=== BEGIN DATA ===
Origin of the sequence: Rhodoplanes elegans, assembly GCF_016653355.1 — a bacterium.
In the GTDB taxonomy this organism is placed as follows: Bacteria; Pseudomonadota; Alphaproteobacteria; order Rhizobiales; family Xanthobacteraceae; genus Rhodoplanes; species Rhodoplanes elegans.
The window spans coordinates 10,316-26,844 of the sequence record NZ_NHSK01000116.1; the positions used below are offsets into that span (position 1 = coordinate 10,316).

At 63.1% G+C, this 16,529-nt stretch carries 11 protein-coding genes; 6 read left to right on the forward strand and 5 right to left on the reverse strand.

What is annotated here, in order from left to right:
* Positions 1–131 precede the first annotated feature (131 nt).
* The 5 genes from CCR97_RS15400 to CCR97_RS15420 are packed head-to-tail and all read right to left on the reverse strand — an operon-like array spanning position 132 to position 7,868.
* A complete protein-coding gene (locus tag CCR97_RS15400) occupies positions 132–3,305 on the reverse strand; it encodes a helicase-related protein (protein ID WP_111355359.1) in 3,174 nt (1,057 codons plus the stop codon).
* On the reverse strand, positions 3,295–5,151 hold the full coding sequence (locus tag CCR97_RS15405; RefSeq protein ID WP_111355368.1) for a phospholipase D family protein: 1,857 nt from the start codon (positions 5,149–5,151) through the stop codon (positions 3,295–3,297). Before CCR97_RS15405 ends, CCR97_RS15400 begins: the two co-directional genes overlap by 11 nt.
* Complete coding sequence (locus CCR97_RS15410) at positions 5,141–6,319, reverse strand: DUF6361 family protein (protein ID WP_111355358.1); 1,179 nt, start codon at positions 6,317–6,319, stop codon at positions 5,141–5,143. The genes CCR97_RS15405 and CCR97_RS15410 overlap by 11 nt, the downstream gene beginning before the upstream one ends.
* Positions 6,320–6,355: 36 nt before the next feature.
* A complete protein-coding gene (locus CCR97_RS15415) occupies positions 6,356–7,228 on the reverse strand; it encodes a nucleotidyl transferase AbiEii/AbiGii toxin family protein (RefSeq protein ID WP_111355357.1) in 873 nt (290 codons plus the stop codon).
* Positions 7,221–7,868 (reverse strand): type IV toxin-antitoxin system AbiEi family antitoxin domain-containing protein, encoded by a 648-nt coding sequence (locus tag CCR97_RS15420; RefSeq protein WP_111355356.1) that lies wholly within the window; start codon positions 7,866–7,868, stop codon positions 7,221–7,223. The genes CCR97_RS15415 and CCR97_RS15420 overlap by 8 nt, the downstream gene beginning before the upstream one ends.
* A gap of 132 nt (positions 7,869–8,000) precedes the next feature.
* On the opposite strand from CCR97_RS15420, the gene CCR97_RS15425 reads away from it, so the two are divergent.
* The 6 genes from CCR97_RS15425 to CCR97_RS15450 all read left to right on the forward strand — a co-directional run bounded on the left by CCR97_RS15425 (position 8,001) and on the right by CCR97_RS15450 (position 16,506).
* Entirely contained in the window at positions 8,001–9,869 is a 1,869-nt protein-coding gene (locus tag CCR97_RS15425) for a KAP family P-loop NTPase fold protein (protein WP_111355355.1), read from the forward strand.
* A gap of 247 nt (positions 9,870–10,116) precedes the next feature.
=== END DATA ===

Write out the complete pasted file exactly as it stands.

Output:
Origin of the sequence: Rhodoplanes elegans, assembly GCF_016653355.1 — a bacterium.
In the GTDB taxonomy this organism is placed as follows: Bacteria; Pseudomonadota; Alphaproteobacteria; order Rhizobiales; family Xanthobacteraceae; genus Rhodoplanes; species Rhodoplanes elegans.
The window spans coordinates 10,316-26,844 of the sequence record NZ_NHSK01000116.1; the positions used below are offsets into that span (position 1 = coordinate 10,316).

At 63.1% G+C, this 16,529-nt stretch carries 11 protein-coding genes; 6 read left to right on the forward strand and 5 right to left on the reverse strand.

What is annotated here, in order from left to right:
* Positions 1–131 precede the first annotated feature (131 nt).
* The 5 genes from CCR97_RS15400 to CCR97_RS15420 are packed head-to-tail and all read right to left on the reverse strand — an operon-like array spanning position 132 to position 7,868.
* A complete protein-coding gene (locus tag CCR97_RS15400) occupies positions 132–3,305 on the reverse strand; it encodes a helicase-related protein (protein ID WP_111355359.1) in 3,174 nt (1,057 codons plus the stop codon).
* On the reverse strand, positions 3,295–5,151 hold the full coding sequence (locus tag CCR97_RS15405; RefSeq protein ID WP_111355368.1) for a phospholipase D family protein: 1,857 nt from the start codon (positions 5,149–5,151) through the stop codon (positions 3,295–3,297). Before CCR97_RS15405 ends, CCR97_RS15400 begins: the two co-directional genes overlap by 11 nt.
* Complete coding sequence (locus CCR97_RS15410) at positions 5,141–6,319, reverse strand: DUF6361 family protein (protein ID WP_111355358.1); 1,179 nt, start codon at positions 6,317–6,319, stop codon at positions 5,141–5,143. The genes CCR97_RS15405 and CCR97_RS15410 overlap by 11 nt, the downstream gene beginning before the upstream one ends.
* Positions 6,320–6,355: 36 nt before the next feature.
* A complete protein-coding gene (locus CCR97_RS15415) occupies positions 6,356–7,228 on the reverse strand; it encodes a nucleotidyl transferase AbiEii/AbiGii toxin family protein (RefSeq protein ID WP_111355357.1) in 873 nt (290 codons plus the stop codon).
* Positions 7,221–7,868 (reverse strand): type IV toxin-antitoxin system AbiEi family antitoxin domain-containing protein, encoded by a 648-nt coding sequence (locus tag CCR97_RS15420; RefSeq protein WP_111355356.1) that lies wholly within the window; start codon positions 7,866–7,868, stop codon positions 7,221–7,223. The genes CCR97_RS15415 and CCR97_RS15420 overlap by 8 nt, the downstream gene beginning before the upstream one ends.
* A gap of 132 nt (positions 7,869–8,000) precedes the next feature.
* On the opposite strand from CCR97_RS15420, the gene CCR97_RS15425 reads away from it, so the two are divergent.
* The 6 genes from CCR97_RS15425 to CCR97_RS15450 all read left to right on the forward strand — a co-directional run bounded on the left by CCR97_RS15425 (position 8,001) and on the right by CCR97_RS15450 (position 16,506).
* Entirely contained in the window at positions 8,001–9,869 is a 1,869-nt protein-coding gene (locus tag CCR97_RS15425) for a KAP family P-loop NTPase fold protein (protein WP_111355355.1), read from the forward strand.
* A gap of 247 nt (positions 9,870–10,116) precedes the next feature.